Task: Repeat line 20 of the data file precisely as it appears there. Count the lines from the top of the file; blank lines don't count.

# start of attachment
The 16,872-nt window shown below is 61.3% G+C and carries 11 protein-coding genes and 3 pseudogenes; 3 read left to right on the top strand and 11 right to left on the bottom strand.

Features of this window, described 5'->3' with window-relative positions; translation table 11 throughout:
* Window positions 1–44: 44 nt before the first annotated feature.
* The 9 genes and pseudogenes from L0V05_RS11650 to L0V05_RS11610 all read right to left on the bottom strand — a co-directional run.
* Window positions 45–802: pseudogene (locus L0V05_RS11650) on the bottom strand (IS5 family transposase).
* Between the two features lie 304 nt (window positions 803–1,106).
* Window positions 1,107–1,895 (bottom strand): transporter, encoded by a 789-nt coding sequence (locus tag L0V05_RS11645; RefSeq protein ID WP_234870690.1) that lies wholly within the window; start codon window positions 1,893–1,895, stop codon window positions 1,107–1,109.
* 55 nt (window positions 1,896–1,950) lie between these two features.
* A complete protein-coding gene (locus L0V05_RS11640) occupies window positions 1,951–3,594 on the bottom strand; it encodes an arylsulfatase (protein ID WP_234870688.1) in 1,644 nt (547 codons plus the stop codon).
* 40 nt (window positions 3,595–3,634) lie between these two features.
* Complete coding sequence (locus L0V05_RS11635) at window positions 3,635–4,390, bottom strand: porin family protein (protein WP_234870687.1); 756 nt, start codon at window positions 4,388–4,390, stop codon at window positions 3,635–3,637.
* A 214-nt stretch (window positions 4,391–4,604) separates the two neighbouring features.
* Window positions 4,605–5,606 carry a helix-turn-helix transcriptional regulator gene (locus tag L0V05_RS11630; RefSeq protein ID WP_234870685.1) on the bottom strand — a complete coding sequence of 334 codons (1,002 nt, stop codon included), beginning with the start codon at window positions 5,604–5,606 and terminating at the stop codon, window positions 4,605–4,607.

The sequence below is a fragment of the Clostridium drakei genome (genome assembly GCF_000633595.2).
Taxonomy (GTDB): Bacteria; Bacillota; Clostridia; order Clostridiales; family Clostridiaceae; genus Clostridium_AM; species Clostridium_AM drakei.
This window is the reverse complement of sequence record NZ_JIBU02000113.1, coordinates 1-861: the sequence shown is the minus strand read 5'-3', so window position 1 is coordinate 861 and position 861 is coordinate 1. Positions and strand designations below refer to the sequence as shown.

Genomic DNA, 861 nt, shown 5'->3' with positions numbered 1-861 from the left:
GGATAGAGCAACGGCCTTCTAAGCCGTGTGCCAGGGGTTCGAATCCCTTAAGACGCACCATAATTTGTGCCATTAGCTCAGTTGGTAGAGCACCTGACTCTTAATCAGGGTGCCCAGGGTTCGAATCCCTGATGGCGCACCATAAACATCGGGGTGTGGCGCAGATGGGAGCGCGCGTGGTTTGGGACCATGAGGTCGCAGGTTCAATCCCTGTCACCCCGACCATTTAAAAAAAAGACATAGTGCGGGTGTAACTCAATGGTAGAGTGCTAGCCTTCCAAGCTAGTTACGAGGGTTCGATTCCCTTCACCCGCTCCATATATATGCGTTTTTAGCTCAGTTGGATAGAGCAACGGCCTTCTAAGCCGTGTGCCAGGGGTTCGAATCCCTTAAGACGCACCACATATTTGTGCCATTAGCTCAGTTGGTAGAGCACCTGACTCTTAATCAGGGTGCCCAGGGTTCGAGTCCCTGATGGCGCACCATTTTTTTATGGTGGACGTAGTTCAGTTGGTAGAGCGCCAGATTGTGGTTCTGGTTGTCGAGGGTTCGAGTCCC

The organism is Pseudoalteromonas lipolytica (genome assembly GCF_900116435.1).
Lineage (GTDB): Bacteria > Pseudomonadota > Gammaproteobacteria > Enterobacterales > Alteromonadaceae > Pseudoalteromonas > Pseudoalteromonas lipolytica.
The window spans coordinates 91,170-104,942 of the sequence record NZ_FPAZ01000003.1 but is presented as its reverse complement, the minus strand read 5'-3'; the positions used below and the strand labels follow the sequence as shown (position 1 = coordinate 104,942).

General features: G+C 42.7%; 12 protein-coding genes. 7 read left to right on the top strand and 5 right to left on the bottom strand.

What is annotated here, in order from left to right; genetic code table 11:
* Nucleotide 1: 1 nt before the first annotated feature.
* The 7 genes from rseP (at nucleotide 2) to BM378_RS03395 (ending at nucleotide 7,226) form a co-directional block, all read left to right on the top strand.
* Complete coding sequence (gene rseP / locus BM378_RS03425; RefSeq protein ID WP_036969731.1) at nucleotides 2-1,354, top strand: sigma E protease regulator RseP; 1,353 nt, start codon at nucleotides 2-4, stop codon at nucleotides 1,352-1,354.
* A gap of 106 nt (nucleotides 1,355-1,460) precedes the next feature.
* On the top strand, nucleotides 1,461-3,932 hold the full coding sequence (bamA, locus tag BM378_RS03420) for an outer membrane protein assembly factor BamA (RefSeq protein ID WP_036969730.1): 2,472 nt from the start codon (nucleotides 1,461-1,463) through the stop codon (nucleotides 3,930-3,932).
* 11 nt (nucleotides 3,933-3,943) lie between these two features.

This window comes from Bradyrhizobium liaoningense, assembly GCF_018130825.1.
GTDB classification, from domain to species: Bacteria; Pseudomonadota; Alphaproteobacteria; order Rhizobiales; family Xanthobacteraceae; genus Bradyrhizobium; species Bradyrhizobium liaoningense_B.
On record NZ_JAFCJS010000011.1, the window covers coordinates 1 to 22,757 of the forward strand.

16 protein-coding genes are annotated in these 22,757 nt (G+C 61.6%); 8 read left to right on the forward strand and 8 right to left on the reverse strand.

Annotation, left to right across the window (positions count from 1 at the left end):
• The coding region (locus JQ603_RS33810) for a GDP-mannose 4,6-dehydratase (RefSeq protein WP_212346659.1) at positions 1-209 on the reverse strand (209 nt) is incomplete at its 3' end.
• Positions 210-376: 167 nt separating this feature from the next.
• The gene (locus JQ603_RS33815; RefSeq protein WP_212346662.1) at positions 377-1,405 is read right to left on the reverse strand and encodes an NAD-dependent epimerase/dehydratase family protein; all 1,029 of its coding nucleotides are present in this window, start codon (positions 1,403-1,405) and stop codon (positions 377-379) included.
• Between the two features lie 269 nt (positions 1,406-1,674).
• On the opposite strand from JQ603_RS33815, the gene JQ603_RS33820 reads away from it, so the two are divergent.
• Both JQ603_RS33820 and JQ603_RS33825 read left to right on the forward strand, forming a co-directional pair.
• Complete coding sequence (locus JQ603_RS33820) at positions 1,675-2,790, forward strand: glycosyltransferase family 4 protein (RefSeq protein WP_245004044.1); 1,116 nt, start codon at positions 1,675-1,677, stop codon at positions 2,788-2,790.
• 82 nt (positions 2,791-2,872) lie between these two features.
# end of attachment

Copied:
Lineage (GTDB): Bacteria > Pseudomonadota > Gammaproteobacteria > Enterobacterales > Alteromonadaceae > Pseudoalteromonas > Pseudoalteromonas lipolytica.